AIBD 2010: Lessons Learned in the Treatment of Pediatric and Adult IBD


Lessons learned in the management of children with IBD may help gastroenterologists improve the diagnosis and management of adults with the condition.

Lessons learned in the management of children with inflammatory bowel disease (IBD) may help gastroenterologists improve the diagnosis and management of adults with the condition, according to research presented at the 2010 Advances in Inflammatory Bowel Diseases, the Crohn’s & Colitis Foundation’s Clinical & Research Conference, being held December 9-12 in Hollywood, Florida.

Overall, the number of cases of pediatric IBD is increasing, with approximately 50,000 US children under age 18 having either ulcerative colitis (UC) or Crohn’s disease (CD). Up to 25% of IBD cases first present in childhood. During a clinical session focusing on state-of-the-art management of IBD, Athos Bousvaros, MD, MPH, associate professor of pediatrics at Harvard Medical School and associate director of the Inflammatory Bowel Disease Program at Children's Hospital Boston, discusses key issues in IBD and immune deficiency, treatment of UC and CD in children, and special considerations in the management of children including growth, immunizations, and depression.

In very young children, primary immunodeficiency -- including chronic granulomatous disease, Wiskott-Aldrich syndrome, and common variable immune deficiency -- can cause IBD. Bousvaros said that clinicians should “Consider primary immune deficiency syndromes in patients with a history of recurrent infections (especially pneumonia), syndromic children and adults, and children with other autoimmune manifestations, including hemolytic anemia, eczema, autoimmune enteropathy, and high IGE levels. Diagnosis is essential, as therapy for many of these conditions involves stem cell transplant rather than immune suppression.” He also reminded the audience that pediatric IBD patients may present with different phenotypic characteristics as compared to adults.

Treatment goals in adolescents with IBD are similar to treatment goals for their adult counterparts; however, management may require a slightly different approach. In treating adolescent patients, physicians should aim for clinical remission, not just clinical response; avoid overusing corticosteroids when immunosupression may be needed; and avoid overusing immunosupression when surgery may be needed. In addition, adolescents should be monitored closely for disease progression and treatment effects as well as for other comorbidities, including anxiety and depression.

Severe UC is a significant problem among children. The drugs available for the treatment of UC include aminosalicylates, corticosteroids, infliximab, and calcineurin inhibitors for induction therapy and aminoslicylates, infliximab, and 6MP/azathioprine for maintenance. While surgery is an option for adolescents with severe UC that is unresponsive to corticosteroids, medical options include infliximab IV, cyclosporine IV, and oral tacrolimus.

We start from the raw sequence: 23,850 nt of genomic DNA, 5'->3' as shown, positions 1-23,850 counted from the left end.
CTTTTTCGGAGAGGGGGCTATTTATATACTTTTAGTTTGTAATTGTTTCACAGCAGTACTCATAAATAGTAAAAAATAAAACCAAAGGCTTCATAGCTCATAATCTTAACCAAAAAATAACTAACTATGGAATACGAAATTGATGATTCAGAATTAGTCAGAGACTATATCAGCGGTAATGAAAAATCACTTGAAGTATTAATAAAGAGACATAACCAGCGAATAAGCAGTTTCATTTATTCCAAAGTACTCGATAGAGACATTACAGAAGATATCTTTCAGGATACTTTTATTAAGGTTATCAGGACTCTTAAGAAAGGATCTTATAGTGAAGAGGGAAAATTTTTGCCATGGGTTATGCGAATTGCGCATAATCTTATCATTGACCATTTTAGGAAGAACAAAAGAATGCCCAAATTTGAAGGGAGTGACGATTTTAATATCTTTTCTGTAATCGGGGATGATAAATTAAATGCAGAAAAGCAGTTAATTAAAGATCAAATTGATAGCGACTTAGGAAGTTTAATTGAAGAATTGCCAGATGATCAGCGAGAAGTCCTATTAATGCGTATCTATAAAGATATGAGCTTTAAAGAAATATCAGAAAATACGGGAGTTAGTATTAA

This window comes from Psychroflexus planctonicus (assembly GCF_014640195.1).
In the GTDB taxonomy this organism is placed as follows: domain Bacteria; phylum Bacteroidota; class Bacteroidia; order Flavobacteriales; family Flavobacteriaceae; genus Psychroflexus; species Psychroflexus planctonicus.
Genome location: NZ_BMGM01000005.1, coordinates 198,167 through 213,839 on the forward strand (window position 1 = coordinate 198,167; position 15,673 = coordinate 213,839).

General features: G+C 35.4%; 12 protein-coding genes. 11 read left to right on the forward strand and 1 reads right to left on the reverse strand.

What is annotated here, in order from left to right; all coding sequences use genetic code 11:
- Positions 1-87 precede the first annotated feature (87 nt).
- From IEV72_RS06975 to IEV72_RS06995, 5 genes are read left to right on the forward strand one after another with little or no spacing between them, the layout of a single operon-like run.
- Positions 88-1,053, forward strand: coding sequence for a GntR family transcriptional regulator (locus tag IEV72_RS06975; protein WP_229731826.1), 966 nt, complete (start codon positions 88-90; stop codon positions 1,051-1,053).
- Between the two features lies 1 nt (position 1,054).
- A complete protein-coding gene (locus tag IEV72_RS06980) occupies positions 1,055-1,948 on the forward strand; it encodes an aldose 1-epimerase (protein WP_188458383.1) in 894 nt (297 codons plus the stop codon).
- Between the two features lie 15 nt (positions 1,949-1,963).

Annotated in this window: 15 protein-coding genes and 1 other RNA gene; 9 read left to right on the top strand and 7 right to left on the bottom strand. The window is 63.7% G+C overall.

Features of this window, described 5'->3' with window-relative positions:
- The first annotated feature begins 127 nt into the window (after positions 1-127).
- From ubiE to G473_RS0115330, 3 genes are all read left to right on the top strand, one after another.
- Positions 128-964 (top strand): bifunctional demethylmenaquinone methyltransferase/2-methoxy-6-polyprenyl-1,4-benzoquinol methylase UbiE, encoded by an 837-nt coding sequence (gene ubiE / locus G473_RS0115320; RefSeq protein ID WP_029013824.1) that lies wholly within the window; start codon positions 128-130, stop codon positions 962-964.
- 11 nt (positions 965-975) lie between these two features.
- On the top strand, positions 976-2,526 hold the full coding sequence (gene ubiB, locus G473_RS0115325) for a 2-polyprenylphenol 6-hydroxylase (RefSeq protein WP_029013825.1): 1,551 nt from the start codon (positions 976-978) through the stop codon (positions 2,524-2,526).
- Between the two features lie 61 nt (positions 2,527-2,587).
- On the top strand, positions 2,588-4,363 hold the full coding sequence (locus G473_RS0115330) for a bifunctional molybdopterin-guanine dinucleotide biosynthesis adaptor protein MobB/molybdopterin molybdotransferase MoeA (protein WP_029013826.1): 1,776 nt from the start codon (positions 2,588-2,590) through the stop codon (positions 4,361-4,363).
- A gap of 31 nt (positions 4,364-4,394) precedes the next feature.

The treatment of CD in adolescents differs slightly from adults, as enteral nutrition is more commonly used among children for induction therapy. Other induction options include corticosteroids and anti-TNF agents, with 6MP/azthioprine, methotrexate, and anti-TNF agents used for maintenance. Recent data has shown that enteral nutrition and corticosteroids are similarly efficacious as induction therapies. While biologic agents such as infliximab and adalimumab are effective in pediatric CD, there remain some concerns regarding long-term efficacy. “There has been an increase in the use of biologics in both UC and CD and decrease in the use of steroids in pediatric patients,” said Steven Fitts, MD, of Community Health Network, Indianapolis, IN. “The concern with the use of biologics in pediatric patients is the risk for these drugs to become ineffective when used over the long term. Biologics tend to work for a period of time and patients may develop antibodies and the drug becomes ineffective.”

Bousvaros said that there may be other reasons not to use biologics, including cost, infusion reactions, and loss of response. However, biologics appear to be better than immunomodulators at maintaining steroid-free remission, but thiopurines and methotrexate do work in some patients.

Special situations including growth failure in adolescent IBD should be monitored to avoid chronic inflammation. According to Bousvaros, the three principles of therapy include:

  • Maintaining remission by controlling disease activity
  • Minimizing corticosteroid use
  • Optimizing nutrition using chronic intermittent elemental diet

These interventions are most effective if completed prior to puberty or in the early stages of puberty. In addition, properly timed surgery also treats growth failure in children with CD. Adolescents should also be monitored for the development of anxiety and depression. “Depression and anxiety are common disorders in both healthy adolescents and in adolescents with IBD,” Bousvaros said.

In terms of administration of immunizations, Bousvaros said “good evidence shows that children with IBD respond to inactivated vaccines, even if they are receiving immunosuppressives.” Typically, patients with IBD are under-immunized due to various factors, including concerns with vaccine effectiveness, risk of IBD flare, and concern with adverse events associated with vaccination. Overall, IBD patients should get immunized annually against influenza, receive pneumococcal and meningococcal vaccination as clinically indicated and avoid live vaccines if they are immunocompromised.

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